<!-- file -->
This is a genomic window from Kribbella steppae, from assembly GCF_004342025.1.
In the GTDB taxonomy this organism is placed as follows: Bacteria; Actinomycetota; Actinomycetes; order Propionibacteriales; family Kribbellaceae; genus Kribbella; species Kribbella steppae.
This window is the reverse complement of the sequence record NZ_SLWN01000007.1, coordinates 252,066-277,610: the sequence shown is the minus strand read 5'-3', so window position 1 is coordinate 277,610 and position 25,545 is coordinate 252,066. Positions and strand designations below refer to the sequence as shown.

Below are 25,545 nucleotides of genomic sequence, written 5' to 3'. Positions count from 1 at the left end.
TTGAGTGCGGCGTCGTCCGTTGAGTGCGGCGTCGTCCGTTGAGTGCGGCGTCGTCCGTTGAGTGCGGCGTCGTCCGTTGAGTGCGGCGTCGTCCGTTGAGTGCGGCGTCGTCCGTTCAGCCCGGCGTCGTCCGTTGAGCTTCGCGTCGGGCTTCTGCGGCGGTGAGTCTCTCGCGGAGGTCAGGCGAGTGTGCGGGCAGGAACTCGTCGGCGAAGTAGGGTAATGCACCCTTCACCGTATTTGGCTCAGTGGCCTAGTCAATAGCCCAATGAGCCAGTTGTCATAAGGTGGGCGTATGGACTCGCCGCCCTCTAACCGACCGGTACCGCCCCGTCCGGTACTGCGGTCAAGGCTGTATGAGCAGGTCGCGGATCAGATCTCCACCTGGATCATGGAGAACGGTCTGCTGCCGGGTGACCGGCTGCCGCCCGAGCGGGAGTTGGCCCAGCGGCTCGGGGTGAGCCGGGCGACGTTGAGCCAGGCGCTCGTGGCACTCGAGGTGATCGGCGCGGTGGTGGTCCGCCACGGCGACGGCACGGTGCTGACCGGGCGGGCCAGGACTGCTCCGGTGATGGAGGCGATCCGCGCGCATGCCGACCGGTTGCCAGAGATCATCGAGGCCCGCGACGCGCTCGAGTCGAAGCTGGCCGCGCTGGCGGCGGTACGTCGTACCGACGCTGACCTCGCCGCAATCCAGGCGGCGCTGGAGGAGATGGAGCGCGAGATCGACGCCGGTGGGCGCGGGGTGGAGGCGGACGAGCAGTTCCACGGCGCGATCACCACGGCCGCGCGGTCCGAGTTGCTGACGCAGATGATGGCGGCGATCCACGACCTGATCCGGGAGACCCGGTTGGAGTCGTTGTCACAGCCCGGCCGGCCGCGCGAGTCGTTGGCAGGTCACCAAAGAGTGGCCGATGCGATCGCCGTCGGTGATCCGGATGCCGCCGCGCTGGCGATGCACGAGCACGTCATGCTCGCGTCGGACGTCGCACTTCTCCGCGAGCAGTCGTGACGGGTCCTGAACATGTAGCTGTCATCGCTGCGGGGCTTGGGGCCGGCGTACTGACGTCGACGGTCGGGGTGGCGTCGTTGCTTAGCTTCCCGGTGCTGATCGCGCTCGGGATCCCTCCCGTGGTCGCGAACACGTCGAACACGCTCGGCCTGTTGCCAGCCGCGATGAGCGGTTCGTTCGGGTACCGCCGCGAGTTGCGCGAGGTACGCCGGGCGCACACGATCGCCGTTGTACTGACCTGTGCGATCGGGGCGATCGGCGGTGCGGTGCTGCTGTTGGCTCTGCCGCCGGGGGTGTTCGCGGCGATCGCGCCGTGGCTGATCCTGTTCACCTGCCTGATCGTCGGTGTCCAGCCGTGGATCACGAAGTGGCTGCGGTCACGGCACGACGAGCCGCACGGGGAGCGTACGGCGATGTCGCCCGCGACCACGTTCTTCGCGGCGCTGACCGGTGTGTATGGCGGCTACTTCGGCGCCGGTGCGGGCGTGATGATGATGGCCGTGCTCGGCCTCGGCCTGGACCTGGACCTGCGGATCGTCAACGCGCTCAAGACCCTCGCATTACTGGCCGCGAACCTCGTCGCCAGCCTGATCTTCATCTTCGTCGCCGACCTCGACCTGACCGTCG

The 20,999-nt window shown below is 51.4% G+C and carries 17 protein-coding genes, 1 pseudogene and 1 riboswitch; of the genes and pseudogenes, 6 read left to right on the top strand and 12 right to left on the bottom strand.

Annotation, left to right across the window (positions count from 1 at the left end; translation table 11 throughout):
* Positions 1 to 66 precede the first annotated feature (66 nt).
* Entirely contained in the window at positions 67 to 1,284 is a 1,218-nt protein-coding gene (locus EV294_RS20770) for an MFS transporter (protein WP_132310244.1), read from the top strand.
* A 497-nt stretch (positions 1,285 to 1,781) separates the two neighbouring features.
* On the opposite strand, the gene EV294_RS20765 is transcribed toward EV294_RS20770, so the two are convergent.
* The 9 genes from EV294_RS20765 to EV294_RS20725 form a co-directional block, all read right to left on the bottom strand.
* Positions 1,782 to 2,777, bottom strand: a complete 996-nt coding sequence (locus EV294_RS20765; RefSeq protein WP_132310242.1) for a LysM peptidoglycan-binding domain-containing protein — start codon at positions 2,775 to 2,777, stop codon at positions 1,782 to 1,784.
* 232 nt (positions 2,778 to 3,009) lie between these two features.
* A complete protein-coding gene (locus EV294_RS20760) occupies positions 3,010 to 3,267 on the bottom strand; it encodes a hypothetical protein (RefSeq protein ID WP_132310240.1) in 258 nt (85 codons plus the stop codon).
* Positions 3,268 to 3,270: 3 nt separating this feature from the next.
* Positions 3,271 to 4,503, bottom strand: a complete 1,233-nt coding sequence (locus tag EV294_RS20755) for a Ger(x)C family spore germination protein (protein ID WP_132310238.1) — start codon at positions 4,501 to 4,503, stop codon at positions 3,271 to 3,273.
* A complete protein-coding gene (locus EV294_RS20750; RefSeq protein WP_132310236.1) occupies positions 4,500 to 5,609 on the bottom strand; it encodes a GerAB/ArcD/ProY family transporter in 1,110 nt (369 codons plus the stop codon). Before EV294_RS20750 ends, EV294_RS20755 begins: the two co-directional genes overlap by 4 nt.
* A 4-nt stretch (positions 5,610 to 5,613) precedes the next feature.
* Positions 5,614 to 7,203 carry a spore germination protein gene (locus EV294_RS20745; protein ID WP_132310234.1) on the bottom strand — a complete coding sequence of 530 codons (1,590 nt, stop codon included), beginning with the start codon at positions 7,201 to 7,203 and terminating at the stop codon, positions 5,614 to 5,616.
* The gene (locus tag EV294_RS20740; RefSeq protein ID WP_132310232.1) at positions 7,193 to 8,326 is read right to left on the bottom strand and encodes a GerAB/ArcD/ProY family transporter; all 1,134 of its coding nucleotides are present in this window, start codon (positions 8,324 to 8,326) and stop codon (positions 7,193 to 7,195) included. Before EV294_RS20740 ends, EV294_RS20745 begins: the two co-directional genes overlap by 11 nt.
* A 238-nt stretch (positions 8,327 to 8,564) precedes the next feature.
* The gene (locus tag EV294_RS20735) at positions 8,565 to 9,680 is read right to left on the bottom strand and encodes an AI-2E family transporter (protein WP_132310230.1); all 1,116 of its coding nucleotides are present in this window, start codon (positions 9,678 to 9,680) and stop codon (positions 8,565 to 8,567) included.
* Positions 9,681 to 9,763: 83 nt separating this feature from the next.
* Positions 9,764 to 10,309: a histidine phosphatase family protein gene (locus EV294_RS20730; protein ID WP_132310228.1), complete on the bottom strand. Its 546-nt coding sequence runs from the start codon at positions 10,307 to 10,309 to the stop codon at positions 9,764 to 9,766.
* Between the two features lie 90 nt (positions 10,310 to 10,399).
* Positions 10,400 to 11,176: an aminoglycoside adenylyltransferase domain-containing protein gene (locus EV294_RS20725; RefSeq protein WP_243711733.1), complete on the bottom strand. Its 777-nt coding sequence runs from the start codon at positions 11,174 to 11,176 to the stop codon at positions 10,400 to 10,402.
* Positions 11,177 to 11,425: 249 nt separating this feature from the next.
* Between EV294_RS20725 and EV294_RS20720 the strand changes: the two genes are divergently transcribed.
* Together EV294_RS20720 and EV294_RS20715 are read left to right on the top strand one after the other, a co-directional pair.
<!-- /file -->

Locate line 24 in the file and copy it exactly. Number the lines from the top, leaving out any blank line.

* Positions 9,681 to 9,763: 83 nt separating this feature from the next.